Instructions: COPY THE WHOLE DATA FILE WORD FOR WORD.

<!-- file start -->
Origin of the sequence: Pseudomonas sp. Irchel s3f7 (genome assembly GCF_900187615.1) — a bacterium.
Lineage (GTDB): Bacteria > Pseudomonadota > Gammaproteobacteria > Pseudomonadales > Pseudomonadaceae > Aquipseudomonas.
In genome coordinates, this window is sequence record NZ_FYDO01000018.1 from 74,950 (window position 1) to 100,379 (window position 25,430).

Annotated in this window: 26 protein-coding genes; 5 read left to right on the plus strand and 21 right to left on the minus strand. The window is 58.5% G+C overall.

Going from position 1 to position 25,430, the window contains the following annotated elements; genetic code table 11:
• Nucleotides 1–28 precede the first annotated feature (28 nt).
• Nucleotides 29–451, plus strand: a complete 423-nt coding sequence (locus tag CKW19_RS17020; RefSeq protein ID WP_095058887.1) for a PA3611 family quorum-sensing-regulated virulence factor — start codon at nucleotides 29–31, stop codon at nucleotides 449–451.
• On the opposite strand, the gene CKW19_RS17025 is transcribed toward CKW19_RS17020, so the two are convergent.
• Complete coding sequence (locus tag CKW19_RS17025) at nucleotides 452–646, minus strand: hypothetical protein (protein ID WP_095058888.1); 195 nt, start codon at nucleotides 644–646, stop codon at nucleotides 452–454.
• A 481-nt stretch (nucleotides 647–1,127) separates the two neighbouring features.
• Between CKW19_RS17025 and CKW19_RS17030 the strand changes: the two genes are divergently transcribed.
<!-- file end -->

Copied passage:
Origin of the sequence: Pseudomonas sp. Irchel s3f7 (genome assembly GCF_900187615.1) — a bacterium.
Lineage (GTDB): Bacteria > Pseudomonadota > Gammaproteobacteria > Pseudomonadales > Pseudomonadaceae > Aquipseudomonas.
In genome coordinates, this window is sequence record NZ_FYDO01000018.1 from 74,950 (window position 1) to 100,379 (window position 25,430).

Annotated in this window: 26 protein-coding genes; 5 read left to right on the plus strand and 21 right to left on the minus strand. The window is 58.5% G+C overall.

Going from position 1 to position 25,430, the window contains the following annotated elements; genetic code table 11:
• Nucleotides 1–28 precede the first annotated feature (28 nt).
• Nucleotides 29–451, plus strand: a complete 423-nt coding sequence (locus tag CKW19_RS17020; RefSeq protein ID WP_095058887.1) for a PA3611 family quorum-sensing-regulated virulence factor — start codon at nucleotides 29–31, stop codon at nucleotides 449–451.
• On the opposite strand, the gene CKW19_RS17025 is transcribed toward CKW19_RS17020, so the two are convergent.
• Complete coding sequence (locus tag CKW19_RS17025) at nucleotides 452–646, minus strand: hypothetical protein (protein ID WP_095058888.1); 195 nt, start codon at nucleotides 644–646, stop codon at nucleotides 452–454.
• A 481-nt stretch (nucleotides 647–1,127) separates the two neighbouring features.
• Between CKW19_RS17025 and CKW19_RS17030 the strand changes: the two genes are divergently transcribed.